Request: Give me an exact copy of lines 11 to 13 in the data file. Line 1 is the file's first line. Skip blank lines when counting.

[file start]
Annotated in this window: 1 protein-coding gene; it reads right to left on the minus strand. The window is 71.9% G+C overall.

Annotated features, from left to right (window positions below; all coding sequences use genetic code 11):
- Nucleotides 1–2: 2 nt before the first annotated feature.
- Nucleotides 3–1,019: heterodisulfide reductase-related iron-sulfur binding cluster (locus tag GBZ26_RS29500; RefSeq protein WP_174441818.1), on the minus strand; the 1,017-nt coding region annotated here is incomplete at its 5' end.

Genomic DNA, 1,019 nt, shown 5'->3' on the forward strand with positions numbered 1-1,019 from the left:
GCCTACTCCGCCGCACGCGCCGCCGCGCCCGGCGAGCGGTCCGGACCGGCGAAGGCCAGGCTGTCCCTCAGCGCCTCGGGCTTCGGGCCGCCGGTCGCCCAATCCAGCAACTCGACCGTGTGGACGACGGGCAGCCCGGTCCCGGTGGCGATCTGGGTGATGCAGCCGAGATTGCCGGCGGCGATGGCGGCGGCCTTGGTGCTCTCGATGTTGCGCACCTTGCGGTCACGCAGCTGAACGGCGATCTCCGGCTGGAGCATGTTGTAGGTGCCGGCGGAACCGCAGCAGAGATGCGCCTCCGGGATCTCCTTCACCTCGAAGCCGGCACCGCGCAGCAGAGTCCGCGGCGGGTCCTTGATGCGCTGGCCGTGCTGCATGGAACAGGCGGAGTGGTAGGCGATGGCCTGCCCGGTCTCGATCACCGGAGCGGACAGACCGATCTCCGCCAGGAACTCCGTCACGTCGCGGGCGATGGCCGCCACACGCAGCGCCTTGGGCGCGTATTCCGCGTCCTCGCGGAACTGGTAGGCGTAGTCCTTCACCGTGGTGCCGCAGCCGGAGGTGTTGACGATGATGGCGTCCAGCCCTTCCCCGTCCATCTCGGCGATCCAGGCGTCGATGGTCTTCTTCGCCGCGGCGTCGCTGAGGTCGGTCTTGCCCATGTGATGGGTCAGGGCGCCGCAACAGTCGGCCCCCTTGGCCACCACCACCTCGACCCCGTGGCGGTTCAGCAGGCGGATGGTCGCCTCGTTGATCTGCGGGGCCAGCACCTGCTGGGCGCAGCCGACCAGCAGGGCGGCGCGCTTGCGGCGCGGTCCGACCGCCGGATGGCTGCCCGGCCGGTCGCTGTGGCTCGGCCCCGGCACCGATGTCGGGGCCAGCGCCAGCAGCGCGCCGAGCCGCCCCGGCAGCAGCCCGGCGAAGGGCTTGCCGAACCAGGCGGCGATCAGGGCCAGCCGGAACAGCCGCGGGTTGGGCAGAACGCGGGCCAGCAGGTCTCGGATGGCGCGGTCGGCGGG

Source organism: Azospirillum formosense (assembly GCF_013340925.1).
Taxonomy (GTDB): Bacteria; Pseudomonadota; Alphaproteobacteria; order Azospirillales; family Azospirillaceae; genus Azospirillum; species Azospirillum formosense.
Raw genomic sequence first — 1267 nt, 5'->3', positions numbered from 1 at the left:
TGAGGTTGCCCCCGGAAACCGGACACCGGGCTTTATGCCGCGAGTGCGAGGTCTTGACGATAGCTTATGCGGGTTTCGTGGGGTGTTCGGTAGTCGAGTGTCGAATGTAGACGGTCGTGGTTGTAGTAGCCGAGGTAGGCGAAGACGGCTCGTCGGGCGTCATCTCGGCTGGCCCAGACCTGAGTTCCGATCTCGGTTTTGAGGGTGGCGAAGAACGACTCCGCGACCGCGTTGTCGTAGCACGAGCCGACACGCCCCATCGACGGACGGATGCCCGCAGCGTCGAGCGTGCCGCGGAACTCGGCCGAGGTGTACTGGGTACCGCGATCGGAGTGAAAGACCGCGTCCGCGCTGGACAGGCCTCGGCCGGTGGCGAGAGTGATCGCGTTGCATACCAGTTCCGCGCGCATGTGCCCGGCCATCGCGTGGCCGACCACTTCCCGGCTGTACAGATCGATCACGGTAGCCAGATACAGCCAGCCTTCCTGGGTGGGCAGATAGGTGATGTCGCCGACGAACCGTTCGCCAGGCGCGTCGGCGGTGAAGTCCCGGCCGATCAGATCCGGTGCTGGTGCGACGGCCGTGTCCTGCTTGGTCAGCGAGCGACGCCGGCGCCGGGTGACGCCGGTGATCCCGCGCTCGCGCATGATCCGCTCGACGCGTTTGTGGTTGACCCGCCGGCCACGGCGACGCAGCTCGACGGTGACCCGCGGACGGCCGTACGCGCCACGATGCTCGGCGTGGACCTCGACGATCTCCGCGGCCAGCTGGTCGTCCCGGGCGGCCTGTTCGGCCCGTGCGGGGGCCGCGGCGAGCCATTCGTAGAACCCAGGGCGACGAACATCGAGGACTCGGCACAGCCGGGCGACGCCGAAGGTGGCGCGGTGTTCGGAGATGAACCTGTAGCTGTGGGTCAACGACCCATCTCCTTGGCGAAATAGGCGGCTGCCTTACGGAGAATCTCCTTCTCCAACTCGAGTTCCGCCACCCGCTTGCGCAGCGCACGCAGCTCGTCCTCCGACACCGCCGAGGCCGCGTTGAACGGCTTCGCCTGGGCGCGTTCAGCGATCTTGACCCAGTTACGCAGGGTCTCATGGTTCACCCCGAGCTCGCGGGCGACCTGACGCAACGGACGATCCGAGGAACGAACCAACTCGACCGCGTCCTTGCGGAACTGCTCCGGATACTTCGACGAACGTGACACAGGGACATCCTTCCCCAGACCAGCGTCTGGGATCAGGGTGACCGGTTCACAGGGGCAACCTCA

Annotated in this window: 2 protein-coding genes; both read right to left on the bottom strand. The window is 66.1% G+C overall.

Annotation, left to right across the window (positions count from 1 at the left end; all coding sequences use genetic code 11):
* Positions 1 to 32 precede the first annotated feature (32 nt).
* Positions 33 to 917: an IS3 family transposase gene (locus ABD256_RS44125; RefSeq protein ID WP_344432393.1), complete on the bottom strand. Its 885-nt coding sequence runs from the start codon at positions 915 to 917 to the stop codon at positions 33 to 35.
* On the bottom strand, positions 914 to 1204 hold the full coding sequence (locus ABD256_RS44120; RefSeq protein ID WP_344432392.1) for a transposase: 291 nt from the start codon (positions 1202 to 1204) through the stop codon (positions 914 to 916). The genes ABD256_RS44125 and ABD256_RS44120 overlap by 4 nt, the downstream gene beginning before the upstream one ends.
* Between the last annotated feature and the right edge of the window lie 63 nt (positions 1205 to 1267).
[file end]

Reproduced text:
Annotated in this window: 2 protein-coding genes; both read right to left on the bottom strand. The window is 66.1% G+C overall.

Annotation, left to right across the window (positions count from 1 at the left end; all coding sequences use genetic code 11):
* Positions 1 to 32 precede the first annotated feature (32 nt).